Disaster Strikes!
March 6, 2004 3:31 PM   Subscribe

Disaster Strikes! I just managed to wipe out my C: drive with all my data -- is there any way to recover it, or will I just have to get very very drunk tonight?

Here's what happened: my laptop's drive was partitioned (with PartitionMagic) into the main OS drive and three others that held data -- pictures, music, my novel, sites I built, and so on. I was having trouble with my OS, so I used Norton Ghost to copy a disk image of C: back onto the drive. Problem is, Ghost didn't see the partitions and OVERWROTE THE WHOLE DAMN DRIVE. So now I'm staring at a nice clean empty drive with nothing but WinXP, and all my data's gone. I feel like throwing up.

Sure, I have backups here and there, but some are more recent than others, and I'll never be able to reconstruct the whole thing. If there is any way, or any software, that might help retrieving some of the lost data, I would ecstatic.
posted by muckster to Computers & Internet (14 answers total)
 
Here are your options:

1. You can attempt to restore the partition table using something like fdisk. When I say "restore," I mean duplicate as exactly as you can remember it. This has worked for me on a couple of occasions with mixed results. I usually get some data back but not all of it.

2. Buy a copy of R-studio and a 2.5" drive adapter. Remove the laptop harddrive from the laptop. This is usually rather simple, but it varies from manufacturer to manufacturer. Sometimes the keyboard can be lifted up to remove the drive, sometimes it's in a weird bay sort of thing on the side, sometimes it's under a plate on the bottom of the case.

Plug the harddrive into a desktop computer and install R-studio. It's a pretty bullet-proof piece of software. I've used it to restore some pretty heavily damaged drives. They have a demo which will let you look at the data but not recover it so you can see if it will work for you before you buy it. If you're not too comfortable mucking around in someone else's desktop, you should be able to install the laptop harddrive/2.5" adapter assembly into an external drive enclosure which would make the whole thing a touch simpler at the cost of a little more cash.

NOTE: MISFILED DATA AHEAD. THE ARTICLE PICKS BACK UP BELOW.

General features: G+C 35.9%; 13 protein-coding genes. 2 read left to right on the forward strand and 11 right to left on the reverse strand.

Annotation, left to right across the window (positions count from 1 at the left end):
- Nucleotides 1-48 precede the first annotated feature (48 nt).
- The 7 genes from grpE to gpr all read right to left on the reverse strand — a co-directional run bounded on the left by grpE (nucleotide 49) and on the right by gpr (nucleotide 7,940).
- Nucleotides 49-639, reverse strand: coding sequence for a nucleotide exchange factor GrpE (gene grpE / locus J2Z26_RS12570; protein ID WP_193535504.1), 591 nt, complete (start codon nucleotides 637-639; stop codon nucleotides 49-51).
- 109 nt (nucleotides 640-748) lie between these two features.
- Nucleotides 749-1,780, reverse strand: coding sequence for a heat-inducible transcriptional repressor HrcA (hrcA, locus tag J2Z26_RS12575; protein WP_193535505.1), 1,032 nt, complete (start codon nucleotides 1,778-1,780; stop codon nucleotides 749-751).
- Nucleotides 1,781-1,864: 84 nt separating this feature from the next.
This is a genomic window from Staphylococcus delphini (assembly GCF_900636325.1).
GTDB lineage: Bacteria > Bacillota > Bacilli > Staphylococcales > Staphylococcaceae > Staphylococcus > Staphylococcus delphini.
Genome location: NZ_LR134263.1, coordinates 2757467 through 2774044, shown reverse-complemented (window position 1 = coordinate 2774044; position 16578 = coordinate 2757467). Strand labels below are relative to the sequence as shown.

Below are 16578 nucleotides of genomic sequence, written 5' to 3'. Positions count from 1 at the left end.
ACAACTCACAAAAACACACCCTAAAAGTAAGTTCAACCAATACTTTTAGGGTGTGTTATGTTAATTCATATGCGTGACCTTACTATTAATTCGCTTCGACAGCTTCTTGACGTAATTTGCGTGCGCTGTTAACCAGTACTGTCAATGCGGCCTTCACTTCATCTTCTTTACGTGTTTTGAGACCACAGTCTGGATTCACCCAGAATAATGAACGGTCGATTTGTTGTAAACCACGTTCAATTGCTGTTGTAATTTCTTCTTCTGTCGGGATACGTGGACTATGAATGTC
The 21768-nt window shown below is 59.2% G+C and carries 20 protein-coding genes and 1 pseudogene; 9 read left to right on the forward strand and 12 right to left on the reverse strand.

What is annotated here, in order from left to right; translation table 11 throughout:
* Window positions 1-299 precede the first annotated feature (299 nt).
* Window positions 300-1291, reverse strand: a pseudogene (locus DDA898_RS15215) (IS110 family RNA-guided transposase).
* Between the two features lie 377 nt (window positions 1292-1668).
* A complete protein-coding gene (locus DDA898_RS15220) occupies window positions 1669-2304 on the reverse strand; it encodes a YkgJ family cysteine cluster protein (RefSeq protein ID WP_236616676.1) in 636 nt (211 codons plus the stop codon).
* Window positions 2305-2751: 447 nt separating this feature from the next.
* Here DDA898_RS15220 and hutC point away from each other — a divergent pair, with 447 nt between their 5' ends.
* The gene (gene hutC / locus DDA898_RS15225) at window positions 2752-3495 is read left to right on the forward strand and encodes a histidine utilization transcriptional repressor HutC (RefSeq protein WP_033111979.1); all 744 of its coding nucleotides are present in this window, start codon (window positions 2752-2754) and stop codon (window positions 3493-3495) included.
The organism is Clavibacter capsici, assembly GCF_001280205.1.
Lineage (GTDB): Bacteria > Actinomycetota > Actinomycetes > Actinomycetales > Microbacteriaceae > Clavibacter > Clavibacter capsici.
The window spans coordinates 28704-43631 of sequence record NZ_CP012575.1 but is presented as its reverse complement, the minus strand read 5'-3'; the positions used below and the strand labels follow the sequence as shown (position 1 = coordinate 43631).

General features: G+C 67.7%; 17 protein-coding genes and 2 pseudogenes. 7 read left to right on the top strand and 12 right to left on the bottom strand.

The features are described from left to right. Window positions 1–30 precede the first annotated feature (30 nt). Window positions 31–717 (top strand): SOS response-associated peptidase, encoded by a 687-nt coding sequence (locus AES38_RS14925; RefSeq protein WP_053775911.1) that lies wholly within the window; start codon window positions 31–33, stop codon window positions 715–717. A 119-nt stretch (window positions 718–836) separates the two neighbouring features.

3. Take it to Data Doctors. They can almost certainly retrieve the data, but expect it to be very, very expensive (a few hundred).

Good luck. If you have any questions about the procedure I described above, feel free to email me. The address is on my user page.
posted by mmcg at 4:02 PM on March 6, 2004


Thanks, mmcg. Do you think any of the more basic recovery packages, like Undelete or Active File Recovery, might help?
posted by muckster at 4:07 PM on March 6, 2004


Active File Recovery might be a good solution, but I can't guarantee it since I've never used it. Undelete doesn't look like it will do what you want it to, since their feature page doesn't mention volume recovery. The full-blown R-studio is only twenty dollars more than AFR, so if I were in a buying mood I would probably go with that one (plus, I recommended it, right?).

In any event, try the demo of both. You can try running them on the laptop itself without removing the drive, but every time you install a program, move files around or basically any time you write to the disk you are potentially destroying some of your lost data.
posted by mmcg at 4:17 PM on March 6, 2004


I can definitely second R-Studio NTFS.